The grocer has gone a step further and was a launch parter for Deliveroo’s Hop service, which delivers groceries in as little as 10 minutes, in September last year.
Morrisons CEO David Potts said at the time it had a “strong and growing partnership” with Deliveroo.
“The rapid delivery grocery sector is developing quickly and is highly valued by customers”, he said.
Which is why Potts is not stopping there. In March, it partners with US-based rapid grocery delivery firm Gopuff to offer door-to-door delivery in a matter of minutes.
The deal, spanning a number of years, allows Gopuff to sell Morrisons products through its app in more than 20 cities across the UK.
Morrisons essentially acts as a wholesaler to Gopuff, which operates out of a number of dark stores.
Potts said: “Gopuff is an acknowledged leader and innovator in rapid delivery and this partnership will enable us to deliver a very strong range of Morrisons fresh food and customer favourites to front doors across the UK in a matter of minutes.”
The Co-op offers grocery on-demand via its own website and Deliveroo.
Via the retailer’s own website, shoppers can order groceries for either home delivery or collection from their local store.
While the timeslots do vary, customers can hope to have their shopping at their door 1 to 2 hours after they initially placed their order.
Co-op is also available on Deliveroo, meaning shoppers can have their groceries delivered to their doorsteps in as little as 30 minutes.
Last year Waitrose said goodbye to ‘Waitrose Rapid‘, it’s same day delivery service to instead concentrate on Deliveroo to get orders to customers quickly.
At the beginning of this year, Waitrose and Deliveroo unveiled their partnership in a bid to offer rapid grocery delivery. Deliveroo customers can order Waitrose products to be delivered in 20 minutes or under from over 220 locations across the country, which works out at more than a third of the retailer’s store locations.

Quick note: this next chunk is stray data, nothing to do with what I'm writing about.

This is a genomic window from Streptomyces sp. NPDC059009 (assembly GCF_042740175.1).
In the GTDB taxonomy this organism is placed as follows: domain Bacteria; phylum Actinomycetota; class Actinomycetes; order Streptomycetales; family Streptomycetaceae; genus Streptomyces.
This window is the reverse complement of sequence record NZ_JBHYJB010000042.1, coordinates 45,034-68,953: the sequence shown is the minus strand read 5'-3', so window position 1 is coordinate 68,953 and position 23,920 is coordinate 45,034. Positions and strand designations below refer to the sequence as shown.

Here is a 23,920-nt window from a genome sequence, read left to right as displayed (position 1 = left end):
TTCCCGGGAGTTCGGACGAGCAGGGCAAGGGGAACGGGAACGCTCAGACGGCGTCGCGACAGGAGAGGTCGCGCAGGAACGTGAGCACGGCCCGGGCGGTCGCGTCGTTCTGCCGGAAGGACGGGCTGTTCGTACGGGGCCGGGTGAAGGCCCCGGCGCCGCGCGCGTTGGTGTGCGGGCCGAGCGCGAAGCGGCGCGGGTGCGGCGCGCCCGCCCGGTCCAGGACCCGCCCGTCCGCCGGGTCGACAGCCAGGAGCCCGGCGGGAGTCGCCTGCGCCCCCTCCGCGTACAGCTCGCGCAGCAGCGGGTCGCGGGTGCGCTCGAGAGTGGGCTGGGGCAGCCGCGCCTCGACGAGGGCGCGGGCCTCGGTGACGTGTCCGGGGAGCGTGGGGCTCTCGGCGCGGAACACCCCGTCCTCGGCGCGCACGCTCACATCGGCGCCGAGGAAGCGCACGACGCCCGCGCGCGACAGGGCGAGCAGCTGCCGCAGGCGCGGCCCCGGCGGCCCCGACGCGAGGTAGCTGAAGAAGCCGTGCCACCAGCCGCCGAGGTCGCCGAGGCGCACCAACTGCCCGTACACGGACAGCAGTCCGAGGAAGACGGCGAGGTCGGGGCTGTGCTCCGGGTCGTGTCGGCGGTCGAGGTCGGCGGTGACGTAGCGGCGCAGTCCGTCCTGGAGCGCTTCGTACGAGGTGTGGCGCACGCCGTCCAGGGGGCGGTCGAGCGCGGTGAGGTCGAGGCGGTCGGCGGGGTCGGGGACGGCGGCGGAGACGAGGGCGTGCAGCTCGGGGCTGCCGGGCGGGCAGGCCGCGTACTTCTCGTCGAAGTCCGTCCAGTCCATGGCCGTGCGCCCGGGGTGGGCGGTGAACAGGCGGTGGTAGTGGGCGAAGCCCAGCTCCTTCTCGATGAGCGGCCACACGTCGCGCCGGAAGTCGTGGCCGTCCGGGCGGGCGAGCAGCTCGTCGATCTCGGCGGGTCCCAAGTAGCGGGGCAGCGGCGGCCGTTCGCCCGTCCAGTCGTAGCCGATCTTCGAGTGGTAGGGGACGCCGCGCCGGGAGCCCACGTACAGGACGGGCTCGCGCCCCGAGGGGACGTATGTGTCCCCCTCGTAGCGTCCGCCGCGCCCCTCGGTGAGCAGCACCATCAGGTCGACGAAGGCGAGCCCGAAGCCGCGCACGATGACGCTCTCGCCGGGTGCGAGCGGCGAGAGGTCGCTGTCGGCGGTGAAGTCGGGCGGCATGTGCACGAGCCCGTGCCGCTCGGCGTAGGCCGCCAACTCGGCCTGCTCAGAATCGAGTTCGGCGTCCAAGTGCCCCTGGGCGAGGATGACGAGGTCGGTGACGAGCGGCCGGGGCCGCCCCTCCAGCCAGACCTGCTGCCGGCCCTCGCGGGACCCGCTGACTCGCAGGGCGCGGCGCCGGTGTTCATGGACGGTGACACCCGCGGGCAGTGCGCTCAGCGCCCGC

The tie up is bringing new customers to Waitrose with almost a third of its Deliveroo orders coming from people who have never shopped there before.
The retailer is also trialling Deliveroo Hop, which brings groceries to customers’ doors in as little as ten minutes, in Bermondsey, South London.
The store, located on Wembley High Road, features a full grocery range, food-to-go products, alongside a Costa Coffee Express machine, alcohol and tobacco.
Last May, Iceland launched same-day scheduled delivery across the UK and since then the supermarket has teamed up with Uber Eats, offering 20-minute delivery on hundreds of items in store across the UK.
Customers can now access 2,500 products on the Uber Eats app, and Iceland is expanding the tie up to further stores.
Iceland Foods trading director Andrew Staniland said: “There was no question in cementing our partnership with UberEats with an exclusivity deal. Iceland is committed to delivering a wide range of everyday essentials as well as big brand products at great value.
“Finding solutions to make their lives easier is key and this partnership does just that.”
Last June, Asda teamed up with Uber Eats to launch an ‘Express Delivery’ service which offers delivery from its full online range of over 30,000 products in an hour.
Shoppers can order up to 70 items and have them delivered within an hour, or buy an unlimited basket which can be delivered with a four-hour window, Asda said.
In October last year, Asda said it was extending its partnership with Uber Eats from 200 to more than 300 stores, with 500 products including fruit, vegetables, beer, wine and spirits and meals for rapid delivery.
But the cost for each delivery will be £8.50 regardless of how many items are ordered.
In a surprising move, Aldi ended its grocery delivery partnership with Deliveroo in January this year in an effort to focus on its own home shopping service.
Around 130 of Aldi’s 950 UK stores offered grocery orders and home deliveries through Deliveroo.
“We have decided to end our trial with Deliveroo to focus on our click-and-collect service, which remains on offer at more than 200 of our stores nationwide,” Aldi said.
Lidl does not offer grocery on-demand in the UK but it does in Ireland.
It works with Buymie to offer same-day delivery in 750,000 households across Ireland.